Sunday, December 5, 2010

Sunday ToolFoolery - A Pair of Japanese Marking Gauges (Kebiki)

After completing a large shoji screen last year, I vowed to make myself a couple of Japanese marking gauges that were robust enough to lay out large tenons.  A quick trip through the Japan Woodworker catalogue gave me some inspiration about the design, as well as a source for the razor-sharp marking knives that are the business end of this contraption.

First of all, I'm no tool fetishist.  I believe that Wharton Esherick said it best when he explained that he would "use any tool that'll do the job.  If I have to use my teeth, I'll use my teeth."  That being said, I do like the look and feel of a nice tool and I've never regretted it when I spent a few extra bucks on a high-quality item.  But tool-making for me is a busman's holiday, and I take a fast-and-loose approach.

Marking gauges (kebiki) are deceptively simple.  An arm with a marker on the end slides through a fence.  The arm is locked in the fence (thus locking in the distance of your knife mark from the edge) by means of a wedge.  I chose quarter-sawn white oak for most of the gauge because it is tough, and walnut for the wedge as it is softer and that little amount of give should help the wedge to stay in place.  I also think that walnut and oak is a really nice combination.

I also made it a bit chunky, as I wanted to be able to whack the pieces on the bench in order to loosen the wedge, adjust the bar, and lock the wedge with three easy taps.  Given the tough and stringy nature of this piece of oak, I opted to use a router to cut the two overlapping slots that hold the arm and the wedge - 1/4" and 3/8" respectively.

This also assured that the arm and wedges would protrude from the fence at a 90 degree angle. (The hand-tool gods had their revenge for not morticing by hand -- they took a big chip out of my 3/8" bit.)  Now use a chisel to make a flat shoulder where the larger arm slot meets the smaller wedge slot.

The Wedge
The wedge slips into the smaller slot.  It is important that the wedge is angled at less than about 12 degrees in order to get the right purchase.  It set this angle on my bevel gauge and cut the wedge accordingly and cut it with a coping saw.

After a bit of spokeshaving and sanding I was pleased with the result.  I then moved on to adjusting the angle of the slot in the fence.  Using the same setting in the bevel gauge, I cut a guide block to insure that the angled surface of the wedge would ride against a matching angle in the arm slot ensuring maximum contact. Now, regardless of where the wedge is placed in the slot, it will be perpendicular to the fence.

The Fence
Since I ganged up the two gauges on one board, now all that is left to do is cut out the design.  I didn't push the boat out too far with this as I went with the traditional (I think?) Kebiki outline.  Once rough shaped, I popped it on the bench for a little spokeshave action.

The Arm
The fit of the arm, the profiling of the rounded edge, and the placement of the knife in the arm are the most important parts of this project.  I first brought the thickness of the arm down (by hand) to 3/8".  I want there to be some friction as it moves, and as I've yet to round over the edge, I checked it by sliding one corner into place.  The edge rounding was done with a block plane -- a #3 round plane, a router bit with a 3/16" radius, or a scratch/bead plane could be used.  When the arm could inch along the fence, I considered it done.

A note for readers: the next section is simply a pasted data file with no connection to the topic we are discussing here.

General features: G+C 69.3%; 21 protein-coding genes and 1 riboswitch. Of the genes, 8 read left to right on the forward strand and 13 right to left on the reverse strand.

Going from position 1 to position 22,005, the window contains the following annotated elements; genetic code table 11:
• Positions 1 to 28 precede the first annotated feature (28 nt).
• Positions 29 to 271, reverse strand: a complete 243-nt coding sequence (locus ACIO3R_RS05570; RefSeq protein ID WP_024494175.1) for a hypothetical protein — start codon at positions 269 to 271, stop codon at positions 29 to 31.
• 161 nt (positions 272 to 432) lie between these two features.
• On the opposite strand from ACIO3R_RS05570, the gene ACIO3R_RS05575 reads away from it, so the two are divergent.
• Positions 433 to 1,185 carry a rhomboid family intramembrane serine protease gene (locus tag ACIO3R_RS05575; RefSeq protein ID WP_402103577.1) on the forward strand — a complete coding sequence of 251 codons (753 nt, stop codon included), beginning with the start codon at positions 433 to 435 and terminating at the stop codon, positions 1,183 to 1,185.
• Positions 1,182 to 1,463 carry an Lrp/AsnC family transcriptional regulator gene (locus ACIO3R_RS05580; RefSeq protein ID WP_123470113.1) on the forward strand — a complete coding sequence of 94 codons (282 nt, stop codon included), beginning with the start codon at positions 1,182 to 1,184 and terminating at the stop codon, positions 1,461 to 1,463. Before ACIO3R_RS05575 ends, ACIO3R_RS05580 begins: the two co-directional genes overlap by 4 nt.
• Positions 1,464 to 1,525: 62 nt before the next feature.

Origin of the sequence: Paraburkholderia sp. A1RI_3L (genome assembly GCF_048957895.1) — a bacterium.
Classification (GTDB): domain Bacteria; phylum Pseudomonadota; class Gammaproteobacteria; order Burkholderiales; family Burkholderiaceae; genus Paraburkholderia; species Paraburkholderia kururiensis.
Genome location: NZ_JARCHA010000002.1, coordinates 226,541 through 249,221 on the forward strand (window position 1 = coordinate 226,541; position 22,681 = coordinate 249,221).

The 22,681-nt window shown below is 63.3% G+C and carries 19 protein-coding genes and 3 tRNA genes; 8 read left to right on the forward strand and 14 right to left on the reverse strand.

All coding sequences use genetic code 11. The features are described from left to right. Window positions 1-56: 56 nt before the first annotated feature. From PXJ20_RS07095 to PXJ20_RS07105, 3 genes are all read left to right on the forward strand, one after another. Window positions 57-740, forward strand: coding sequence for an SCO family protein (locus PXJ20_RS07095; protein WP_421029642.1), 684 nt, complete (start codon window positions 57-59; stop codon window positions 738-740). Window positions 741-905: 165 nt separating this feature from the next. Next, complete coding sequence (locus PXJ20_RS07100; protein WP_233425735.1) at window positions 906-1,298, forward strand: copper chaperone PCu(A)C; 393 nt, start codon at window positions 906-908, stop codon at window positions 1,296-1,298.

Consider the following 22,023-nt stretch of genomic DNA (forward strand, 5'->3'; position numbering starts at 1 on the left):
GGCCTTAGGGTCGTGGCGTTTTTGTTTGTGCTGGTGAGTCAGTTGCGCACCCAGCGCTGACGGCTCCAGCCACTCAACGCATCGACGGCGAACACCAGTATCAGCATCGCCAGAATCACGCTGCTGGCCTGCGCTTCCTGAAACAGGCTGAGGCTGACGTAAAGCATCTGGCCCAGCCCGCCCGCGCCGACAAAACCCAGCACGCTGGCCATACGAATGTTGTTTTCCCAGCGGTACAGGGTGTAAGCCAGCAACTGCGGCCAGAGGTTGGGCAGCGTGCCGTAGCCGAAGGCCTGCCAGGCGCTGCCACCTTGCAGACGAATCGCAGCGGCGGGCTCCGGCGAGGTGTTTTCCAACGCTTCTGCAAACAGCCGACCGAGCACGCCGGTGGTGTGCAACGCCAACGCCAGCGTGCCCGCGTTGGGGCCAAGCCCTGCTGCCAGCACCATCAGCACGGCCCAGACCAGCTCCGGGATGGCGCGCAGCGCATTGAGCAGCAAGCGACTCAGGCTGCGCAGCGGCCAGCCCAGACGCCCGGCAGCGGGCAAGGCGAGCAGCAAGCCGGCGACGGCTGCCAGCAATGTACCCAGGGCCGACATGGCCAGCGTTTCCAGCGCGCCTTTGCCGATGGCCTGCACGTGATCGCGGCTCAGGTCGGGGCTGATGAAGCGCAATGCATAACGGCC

To install the knife, I started by drilling a 1/4" hole, one inch from the end of the arm.  This allows you to cut a slot on only the edges the hole to fit the knife into place.  Here is where you will use geometry and physics to your advantage.

If you angle the knife by say 2 or 3 degrees (facing the arm as you will use it, this means the knife slot will angle toward your left shoulder -- for righties) the cutting action of the knife will pull the fence tight up against your work.  I cut this slot with a naked coping saw blade.  Proceed slowly, with the knife in hand.  You will only need to cut the slots a bit to guide the blade.  Insert the blade and give it a couple of taps so that it protrudes by about 1/16".  This friction fit will hold the blade in place, but allow you to remove it for sharpening.

A couple of test cuts show that it holds its line, even with the grain. The lines are deep enough to aid in making those little angled chisel cuts that allow you to get precision lines when sawing tenons by hand, and great shoulder lines on dovetails.  And having a couple of them lying around will save time resetting gauges.

If you have any questions on the X's and O's of this -- or have a better way to do things -- just make a comment.  Thanks.


  1. Great story. Toolmaking, especially making your own tools, is a great opportunity to study and understand function without worrying about form. That said these gauges are a pair of little beauties.

  2. Thanks! It was fun. You are absolutely right about understanding how things work. It is also a break from the routine since, if everything goes pear-shaped you've only wasted a couple of hours of your time -- not ruined a project. I also think it helps you learn what you can do freehand, such as rounding the arm. I was surprised how your eye and hand want to get it right.

  3. Nice - marking gauges that do the job well and look good too.

    What did you use for the cutter? It almost looks like a chisel blade.

  4. Hey Jeff-

    The knife is a purpose-built marking knife blade from Japan Woodworker (around $14) -- and you are right, they are made of laminated steel. I'm sure that if you are handy with metal you could fashion it from part of a hacksaw or bandsaw blade and sharpen it with a grinder

  5. I am fixing to try and do this. Your blog has been great help.

  6. thanks for your article , very nice and I like